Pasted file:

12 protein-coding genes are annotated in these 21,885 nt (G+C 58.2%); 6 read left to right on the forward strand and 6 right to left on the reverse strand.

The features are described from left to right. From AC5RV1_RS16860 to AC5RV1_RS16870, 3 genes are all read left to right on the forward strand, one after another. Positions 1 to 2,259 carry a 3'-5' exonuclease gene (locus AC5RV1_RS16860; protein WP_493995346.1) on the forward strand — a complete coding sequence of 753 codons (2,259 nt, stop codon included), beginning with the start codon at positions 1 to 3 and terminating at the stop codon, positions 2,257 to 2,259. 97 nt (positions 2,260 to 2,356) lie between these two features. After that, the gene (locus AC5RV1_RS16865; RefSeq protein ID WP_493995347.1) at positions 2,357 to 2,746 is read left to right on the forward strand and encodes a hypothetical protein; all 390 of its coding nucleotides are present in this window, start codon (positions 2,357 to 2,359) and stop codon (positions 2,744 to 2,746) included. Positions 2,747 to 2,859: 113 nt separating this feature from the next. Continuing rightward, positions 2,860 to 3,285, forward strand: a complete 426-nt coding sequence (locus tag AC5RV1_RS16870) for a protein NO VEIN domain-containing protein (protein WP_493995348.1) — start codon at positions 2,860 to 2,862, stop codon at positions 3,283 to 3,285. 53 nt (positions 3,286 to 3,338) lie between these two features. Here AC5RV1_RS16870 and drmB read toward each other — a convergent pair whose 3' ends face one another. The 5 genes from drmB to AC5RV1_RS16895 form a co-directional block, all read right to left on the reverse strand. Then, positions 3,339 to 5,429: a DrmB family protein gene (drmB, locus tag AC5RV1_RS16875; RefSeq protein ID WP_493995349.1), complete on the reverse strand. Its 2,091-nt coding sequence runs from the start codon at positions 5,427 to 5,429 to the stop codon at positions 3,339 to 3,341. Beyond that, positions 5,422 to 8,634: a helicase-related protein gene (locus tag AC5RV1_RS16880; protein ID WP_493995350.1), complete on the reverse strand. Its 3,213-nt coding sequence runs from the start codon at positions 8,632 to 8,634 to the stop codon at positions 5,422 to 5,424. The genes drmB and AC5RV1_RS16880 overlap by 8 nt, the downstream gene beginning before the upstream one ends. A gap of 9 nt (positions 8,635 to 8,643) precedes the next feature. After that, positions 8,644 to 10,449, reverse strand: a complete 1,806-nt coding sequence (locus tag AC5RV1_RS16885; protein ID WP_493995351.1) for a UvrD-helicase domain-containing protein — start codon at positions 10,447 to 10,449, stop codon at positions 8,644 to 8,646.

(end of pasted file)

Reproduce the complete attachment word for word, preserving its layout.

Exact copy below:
12 protein-coding genes are annotated in these 21,885 nt (G+C 58.2%); 6 read left to right on the forward strand and 6 right to left on the reverse strand.

The features are described from left to right. From AC5RV1_RS16860 to AC5RV1_RS16870, 3 genes are all read left to right on the forward strand, one after another. Positions 1 to 2,259 carry a 3'-5' exonuclease gene (locus AC5RV1_RS16860; protein WP_493995346.1) on the forward strand — a complete coding sequence of 753 codons (2,259 nt, stop codon included), beginning with the start codon at positions 1 to 3 and terminating at the stop codon, positions 2,257 to 2,259. 97 nt (positions 2,260 to 2,356) lie between these two features. After that, the gene (locus AC5RV1_RS16865; RefSeq protein ID WP_493995347.1) at positions 2,357 to 2,746 is read left to right on the forward strand and encodes a hypothetical protein; all 390 of its coding nucleotides are present in this window, start codon (positions 2,357 to 2,359) and stop codon (positions 2,744 to 2,746) included. Positions 2,747 to 2,859: 113 nt separating this feature from the next. Continuing rightward, positions 2,860 to 3,285, forward strand: a complete 426-nt coding sequence (locus tag AC5RV1_RS16870) for a protein NO VEIN domain-containing protein (protein WP_493995348.1) — start codon at positions 2,860 to 2,862, stop codon at positions 3,283 to 3,285. 53 nt (positions 3,286 to 3,338) lie between these two features. Here AC5RV1_RS16870 and drmB read toward each other — a convergent pair whose 3' ends face one another. The 5 genes from drmB to AC5RV1_RS16895 form a co-directional block, all read right to left on the reverse strand. Then, positions 3,339 to 5,429: a DrmB family protein gene (drmB, locus tag AC5RV1_RS16875; RefSeq protein ID WP_493995349.1), complete on the reverse strand. Its 2,091-nt coding sequence runs from the start codon at positions 5,427 to 5,429 to the stop codon at positions 3,339 to 3,341. Beyond that, positions 5,422 to 8,634: a helicase-related protein gene (locus tag AC5RV1_RS16880; protein ID WP_493995350.1), complete on the reverse strand. Its 3,213-nt coding sequence runs from the start codon at positions 8,632 to 8,634 to the stop codon at positions 5,422 to 5,424. The genes drmB and AC5RV1_RS16880 overlap by 8 nt, the downstream gene beginning before the upstream one ends. A gap of 9 nt (positions 8,635 to 8,643) precedes the next feature. After that, positions 8,644 to 10,449, reverse strand: a complete 1,806-nt coding sequence (locus tag AC5RV1_RS16885; protein ID WP_493995351.1) for a UvrD-helicase domain-containing protein — start codon at positions 10,447 to 10,449, stop codon at positions 8,644 to 8,646.